Archive for the ‘Food’ Category

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Alcohol and Drinking Culture

August 18, 2010

The DrugInfo Clearinghouse states there are “social and cultural pressures” to drink alcoholic beverages as part of meals, celebrations, relaxation “and to have fun“. It also found there is a societal acceptance “that using alcohol at harmful levels or binge drinking is acceptable“. Binge drinking is the consumption of alcohol to become intoxicated. This is a negative aspect of the drinking culture which can cause serious health issue and other social issues (e.g. violence). A ninemsn reports “hangovers, headaches, nausea, shakiness” as well as “liver or brain damage“.

Drinking can be a social event, reducing inhibitions or enjoyment during a get together. The key to everything is moderation and control. NSW Drinking Campaign 1998 had a tagline which stated “Drink. Drunk. The difference is U“. It is fine to have enjoy a drink once in a while but getting drunk on a continual basis has health ramifications and like other drugs, can lead to other issues such as dependency. Alcoholism is the “dark side” of this culture and its effects can be devastating.

Prohibition (or the banning of alcohol) has proven historically to not be effective and drives the problem underground. Alcohol can be consumed responsibly, the key is understanding and hopefully society can define itself well enough to ensure that people know their limits and can drink without the need to get drunk.

References :

Wikipedia – Prohibition
http://en.wikipedia.org/wiki/Prohibition

Drink Drunk Campaign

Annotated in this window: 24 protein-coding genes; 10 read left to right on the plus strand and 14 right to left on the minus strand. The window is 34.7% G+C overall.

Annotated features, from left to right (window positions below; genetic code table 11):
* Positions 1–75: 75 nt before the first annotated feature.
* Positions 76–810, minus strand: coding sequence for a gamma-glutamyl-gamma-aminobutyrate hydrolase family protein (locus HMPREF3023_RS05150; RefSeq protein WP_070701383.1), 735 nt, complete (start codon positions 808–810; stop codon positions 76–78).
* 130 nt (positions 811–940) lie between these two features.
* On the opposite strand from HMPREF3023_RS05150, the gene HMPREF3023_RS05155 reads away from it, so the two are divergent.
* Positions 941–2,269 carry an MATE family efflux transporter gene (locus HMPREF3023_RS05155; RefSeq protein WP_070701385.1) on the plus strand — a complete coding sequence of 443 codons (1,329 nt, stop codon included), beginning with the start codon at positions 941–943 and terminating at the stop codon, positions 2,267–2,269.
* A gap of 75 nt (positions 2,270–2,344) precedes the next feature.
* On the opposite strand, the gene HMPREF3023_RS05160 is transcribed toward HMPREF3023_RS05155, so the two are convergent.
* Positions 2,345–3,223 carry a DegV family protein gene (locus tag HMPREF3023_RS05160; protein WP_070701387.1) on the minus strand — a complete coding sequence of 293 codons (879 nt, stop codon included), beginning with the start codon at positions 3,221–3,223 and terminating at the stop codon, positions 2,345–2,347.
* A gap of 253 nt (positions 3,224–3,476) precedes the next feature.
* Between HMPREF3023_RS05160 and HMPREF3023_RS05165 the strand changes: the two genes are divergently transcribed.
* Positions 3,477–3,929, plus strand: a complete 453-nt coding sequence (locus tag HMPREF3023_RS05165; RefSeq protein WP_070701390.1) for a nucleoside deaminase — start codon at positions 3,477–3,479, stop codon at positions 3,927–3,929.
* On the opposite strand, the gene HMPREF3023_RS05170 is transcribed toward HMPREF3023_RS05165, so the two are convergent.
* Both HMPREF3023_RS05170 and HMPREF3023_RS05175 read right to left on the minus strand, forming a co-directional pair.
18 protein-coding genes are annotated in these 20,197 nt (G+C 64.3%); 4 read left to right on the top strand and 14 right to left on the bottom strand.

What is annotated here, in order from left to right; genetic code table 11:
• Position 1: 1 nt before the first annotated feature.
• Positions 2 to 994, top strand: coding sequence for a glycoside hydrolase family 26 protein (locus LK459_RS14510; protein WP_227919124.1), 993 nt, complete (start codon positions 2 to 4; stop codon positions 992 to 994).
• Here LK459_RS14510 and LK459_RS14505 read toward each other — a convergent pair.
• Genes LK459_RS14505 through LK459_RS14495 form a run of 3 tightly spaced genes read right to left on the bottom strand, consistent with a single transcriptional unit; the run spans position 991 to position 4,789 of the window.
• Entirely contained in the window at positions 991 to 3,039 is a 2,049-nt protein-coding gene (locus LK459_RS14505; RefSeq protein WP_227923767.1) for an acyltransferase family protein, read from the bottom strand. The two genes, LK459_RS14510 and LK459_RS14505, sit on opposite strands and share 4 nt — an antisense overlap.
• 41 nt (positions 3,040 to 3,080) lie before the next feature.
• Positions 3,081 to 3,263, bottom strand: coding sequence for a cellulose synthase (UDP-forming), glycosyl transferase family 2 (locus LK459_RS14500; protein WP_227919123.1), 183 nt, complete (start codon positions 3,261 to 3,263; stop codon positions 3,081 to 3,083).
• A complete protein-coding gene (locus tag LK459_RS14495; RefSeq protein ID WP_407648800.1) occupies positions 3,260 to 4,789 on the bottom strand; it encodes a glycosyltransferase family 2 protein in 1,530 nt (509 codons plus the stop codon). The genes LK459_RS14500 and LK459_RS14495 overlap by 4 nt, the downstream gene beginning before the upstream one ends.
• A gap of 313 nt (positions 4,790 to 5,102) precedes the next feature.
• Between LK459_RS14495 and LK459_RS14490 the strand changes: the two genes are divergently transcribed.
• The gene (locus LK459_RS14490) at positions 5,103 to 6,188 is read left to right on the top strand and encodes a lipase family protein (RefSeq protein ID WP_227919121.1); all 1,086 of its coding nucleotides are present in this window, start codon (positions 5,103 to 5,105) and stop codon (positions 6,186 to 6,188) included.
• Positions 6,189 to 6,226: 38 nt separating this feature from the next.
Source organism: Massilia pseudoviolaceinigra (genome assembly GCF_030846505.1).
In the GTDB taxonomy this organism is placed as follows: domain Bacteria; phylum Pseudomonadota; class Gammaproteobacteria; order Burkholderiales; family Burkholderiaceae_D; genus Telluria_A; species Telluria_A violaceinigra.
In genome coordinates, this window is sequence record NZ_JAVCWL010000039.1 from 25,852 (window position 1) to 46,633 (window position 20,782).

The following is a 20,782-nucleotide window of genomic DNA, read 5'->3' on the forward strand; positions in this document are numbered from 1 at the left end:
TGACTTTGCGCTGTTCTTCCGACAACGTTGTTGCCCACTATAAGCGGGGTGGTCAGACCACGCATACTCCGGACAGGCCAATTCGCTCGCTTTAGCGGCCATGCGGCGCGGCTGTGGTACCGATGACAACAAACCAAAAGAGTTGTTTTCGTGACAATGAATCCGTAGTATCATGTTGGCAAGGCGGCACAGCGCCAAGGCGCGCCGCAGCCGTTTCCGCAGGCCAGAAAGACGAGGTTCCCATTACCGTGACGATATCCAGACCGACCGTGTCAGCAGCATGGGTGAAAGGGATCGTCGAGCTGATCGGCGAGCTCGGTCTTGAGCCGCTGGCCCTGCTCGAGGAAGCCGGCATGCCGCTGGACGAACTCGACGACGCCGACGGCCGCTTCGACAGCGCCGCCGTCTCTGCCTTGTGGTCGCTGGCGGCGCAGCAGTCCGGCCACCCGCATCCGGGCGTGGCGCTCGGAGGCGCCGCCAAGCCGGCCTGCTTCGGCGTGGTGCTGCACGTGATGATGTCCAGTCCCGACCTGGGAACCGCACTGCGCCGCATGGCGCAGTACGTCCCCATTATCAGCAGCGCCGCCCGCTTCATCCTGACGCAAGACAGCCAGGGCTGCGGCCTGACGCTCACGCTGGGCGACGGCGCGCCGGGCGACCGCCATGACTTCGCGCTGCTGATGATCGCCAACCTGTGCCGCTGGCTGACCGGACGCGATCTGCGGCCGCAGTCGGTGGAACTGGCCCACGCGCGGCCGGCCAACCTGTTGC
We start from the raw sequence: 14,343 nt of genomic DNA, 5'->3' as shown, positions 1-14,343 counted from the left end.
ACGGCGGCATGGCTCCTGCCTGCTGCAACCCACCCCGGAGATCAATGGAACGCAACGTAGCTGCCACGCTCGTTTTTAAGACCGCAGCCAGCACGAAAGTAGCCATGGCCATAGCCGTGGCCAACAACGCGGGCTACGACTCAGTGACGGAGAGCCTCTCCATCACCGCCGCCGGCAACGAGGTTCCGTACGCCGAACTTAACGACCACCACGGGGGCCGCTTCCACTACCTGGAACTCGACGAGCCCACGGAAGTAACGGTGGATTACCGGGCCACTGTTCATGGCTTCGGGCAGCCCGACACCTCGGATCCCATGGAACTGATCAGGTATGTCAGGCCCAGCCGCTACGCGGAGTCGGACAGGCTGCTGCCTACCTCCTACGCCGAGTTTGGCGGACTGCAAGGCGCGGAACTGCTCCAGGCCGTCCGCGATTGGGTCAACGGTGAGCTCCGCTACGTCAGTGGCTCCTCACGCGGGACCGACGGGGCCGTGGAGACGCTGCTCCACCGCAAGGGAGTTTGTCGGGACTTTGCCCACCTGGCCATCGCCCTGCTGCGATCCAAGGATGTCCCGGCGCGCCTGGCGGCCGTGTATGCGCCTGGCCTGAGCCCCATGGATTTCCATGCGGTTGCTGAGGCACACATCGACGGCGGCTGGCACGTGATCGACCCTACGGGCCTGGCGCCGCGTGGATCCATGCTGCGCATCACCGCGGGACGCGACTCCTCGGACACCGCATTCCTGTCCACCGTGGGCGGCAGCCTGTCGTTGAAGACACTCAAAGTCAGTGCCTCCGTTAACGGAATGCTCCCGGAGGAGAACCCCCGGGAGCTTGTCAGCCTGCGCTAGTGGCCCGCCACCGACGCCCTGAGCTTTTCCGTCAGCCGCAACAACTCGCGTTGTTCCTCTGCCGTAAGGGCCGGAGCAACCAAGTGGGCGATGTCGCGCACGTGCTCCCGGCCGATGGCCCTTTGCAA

October 21, 1998
http://www.parliament.nsw.gov.au/prod/PARLMENT/hansArt.nsf/V3Key/LC19981021035

The effects of binge drinking
May 11, 2010
http://health.ninemsn.com.au/azindex/689748/binge-drinking

Alcohol and Society
by Staton Peele and Archie Brodsky – July, 1996
http://peele.net/lib/sociocul.html

Who drinks alcohol in Australia?
DrugInfo Clearinghouse
http://www.alcoholandwork.adf.org.au/browse.asp?ContainerID=who_drinks_alcohol

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Cooking Culture

August 7, 2010

Australia’s cooking culture (as described in culture.gov.au from the early European settlers of damper and rabbit with predominately English and Irish influences to a multicultural smorgasbord with influences from all over the world. The introduction of celebrity chefs (e.g. Jamie Oliver and Gordon Ramsay) into our culture have influenced society to empowered society to experiment with cooking.

This is further reinforced with the popularity of MasterChef (Season 1 – Finale drew over 3.3 million viewers), the cooking culture phenomenon has taken hold in Australia. Its success with even a higher viewership in Season 2 has opened the idea that cooking is no longer a chore but an exciting way to exhibit culinary skill. A glance into almost every bookshop will yield a plethora of cooking books showing society’s interest in developing its cooking culture.

What is the current attraction to cooking?